Elephant – Earnest
I normally write reviews on this site based on what I like and I normally don’t like including any types of politics, social commentary, or the such in my reviews (it’s just not my style to push that type of agenda down anyone’s throat). I also realize that this review might be about four weeks overdue, but you know what they say (really, you should know the old saying).
Since the mass shooting at Columbine High School in Littleton, CO back in 1999, gun control, along with media and parental responsibility, has always been a hot topic issue, yet little, to nothing, has been done. I’m in no way against taking away people’s guns, or telling the media how to cover sensational stories, or even how parents should take care of their kids. Maybe one day I’ll look at it from a different perspective once I’m a parent or, heaven forbid, a victim of a similar tragedy, but in the meantime I will continue to watch violent movies and play violent video games, but I refuse to watch shows like “Keeping Up With the Kardashians”or “Jerseylious”that is just cruel and unusual.
It wasn’t until July 20th 2012 that all the talk started again about gun control and media responsibilty with the Aurora, CO tragedy during the midnight showing of “The Dark Knight Rises” where 12 people were killed and numerous others were wounded. Yes, between Columbine and Aurora there have been other mass shootings (Red Lake, Virginia Tech, Ft. Hood) but to open fire in a crowded theater during a movie that many peoplpe might have been waiting their whole lives to see, it’s really hard to comprehend what would drive someone to such an insidious act. What really went on in his mind before, during, and especially after, all the bullets had been fired, and lives destroyed? What drives us to our actions? What shapes us into the people we become? How can be avoid these tragedies in the future? While it might not answer all the questions we have, Gus van Sant’s “Elephant“allows us a glimpse into the anatomy of a crime and what we might be missing when it comes to the modern teenager.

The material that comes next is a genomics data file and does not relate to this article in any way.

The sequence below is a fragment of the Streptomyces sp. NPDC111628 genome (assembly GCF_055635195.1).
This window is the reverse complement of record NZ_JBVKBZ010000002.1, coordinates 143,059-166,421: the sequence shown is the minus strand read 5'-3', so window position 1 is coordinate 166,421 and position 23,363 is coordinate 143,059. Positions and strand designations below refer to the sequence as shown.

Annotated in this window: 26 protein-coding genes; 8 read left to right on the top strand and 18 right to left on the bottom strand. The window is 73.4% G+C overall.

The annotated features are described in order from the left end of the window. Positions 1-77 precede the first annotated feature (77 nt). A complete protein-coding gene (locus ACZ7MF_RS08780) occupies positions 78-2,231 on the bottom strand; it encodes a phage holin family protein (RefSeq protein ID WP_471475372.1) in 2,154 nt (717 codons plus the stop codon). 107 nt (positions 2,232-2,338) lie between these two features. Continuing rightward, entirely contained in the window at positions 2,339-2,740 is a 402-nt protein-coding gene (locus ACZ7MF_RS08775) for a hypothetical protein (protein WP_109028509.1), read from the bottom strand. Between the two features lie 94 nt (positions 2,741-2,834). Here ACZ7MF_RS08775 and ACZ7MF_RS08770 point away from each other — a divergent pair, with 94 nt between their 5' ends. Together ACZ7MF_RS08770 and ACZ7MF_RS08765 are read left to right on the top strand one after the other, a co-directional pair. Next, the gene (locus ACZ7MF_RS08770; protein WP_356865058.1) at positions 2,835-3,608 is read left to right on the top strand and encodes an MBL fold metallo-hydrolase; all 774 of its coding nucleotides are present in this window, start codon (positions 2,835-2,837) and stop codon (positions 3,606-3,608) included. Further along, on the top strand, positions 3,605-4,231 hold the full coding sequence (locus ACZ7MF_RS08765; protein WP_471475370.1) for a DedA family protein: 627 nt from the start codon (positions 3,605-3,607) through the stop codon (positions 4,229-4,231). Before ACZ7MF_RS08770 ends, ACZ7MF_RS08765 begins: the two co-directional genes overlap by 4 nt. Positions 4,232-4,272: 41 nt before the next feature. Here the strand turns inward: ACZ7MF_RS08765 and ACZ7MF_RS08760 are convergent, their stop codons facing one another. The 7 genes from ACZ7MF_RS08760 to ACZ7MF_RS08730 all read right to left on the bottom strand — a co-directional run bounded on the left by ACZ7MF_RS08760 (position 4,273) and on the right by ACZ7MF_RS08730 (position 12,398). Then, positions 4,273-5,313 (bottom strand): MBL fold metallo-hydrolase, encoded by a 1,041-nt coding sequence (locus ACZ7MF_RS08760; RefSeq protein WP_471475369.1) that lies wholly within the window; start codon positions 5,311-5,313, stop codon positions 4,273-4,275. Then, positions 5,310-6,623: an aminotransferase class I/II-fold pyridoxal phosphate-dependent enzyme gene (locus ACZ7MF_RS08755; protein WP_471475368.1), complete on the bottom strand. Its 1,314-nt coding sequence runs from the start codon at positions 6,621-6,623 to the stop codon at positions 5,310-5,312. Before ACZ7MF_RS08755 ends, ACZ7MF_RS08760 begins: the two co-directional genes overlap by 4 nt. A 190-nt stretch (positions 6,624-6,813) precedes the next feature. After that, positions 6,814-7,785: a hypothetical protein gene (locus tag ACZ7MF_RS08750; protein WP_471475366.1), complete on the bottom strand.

Yes, many of you might be saying “Elephant, what a boring piece of crap!” or “Jesus, that movie had nothing to say about anything, it was just a bunch of kids walking around a school.” Yes, I will admit there was a lot of walking, a lot of tracking shots, a lot of high school kids being high school kids, well, that is the point! If you know anything about “Elephant”you know what happens at some point during the movie, there is a school shooting, reminiscent of the Columbine High shooting. But its the lead up to the eventual shooting that makes this film all the more complex.
Van Sant does a great job of turning the mundane into something captivating, and there is always a payoff after each vignette involving the student(s), and the earnest way of dealing with the mundane fills you with dread if you know what is eventually going to happen to the students, and the school. While the film does focus on the shooters, and details their motivations and frustrations, what you see with the non-shooters is almost as horrifying. From homophobia, bulimia, apathetic teachers, and drunk parents, these are all the “elephants” in the room that no one wants to talk about and could be contributions to student behavior, but apathy breeds apathy until tragedy occurs.
“Elephant,” while not the most interesting character study, gives an earnest portrayal of teens in a post-9/11, post Columbine environment, and the scary part is that much hasn’t changed.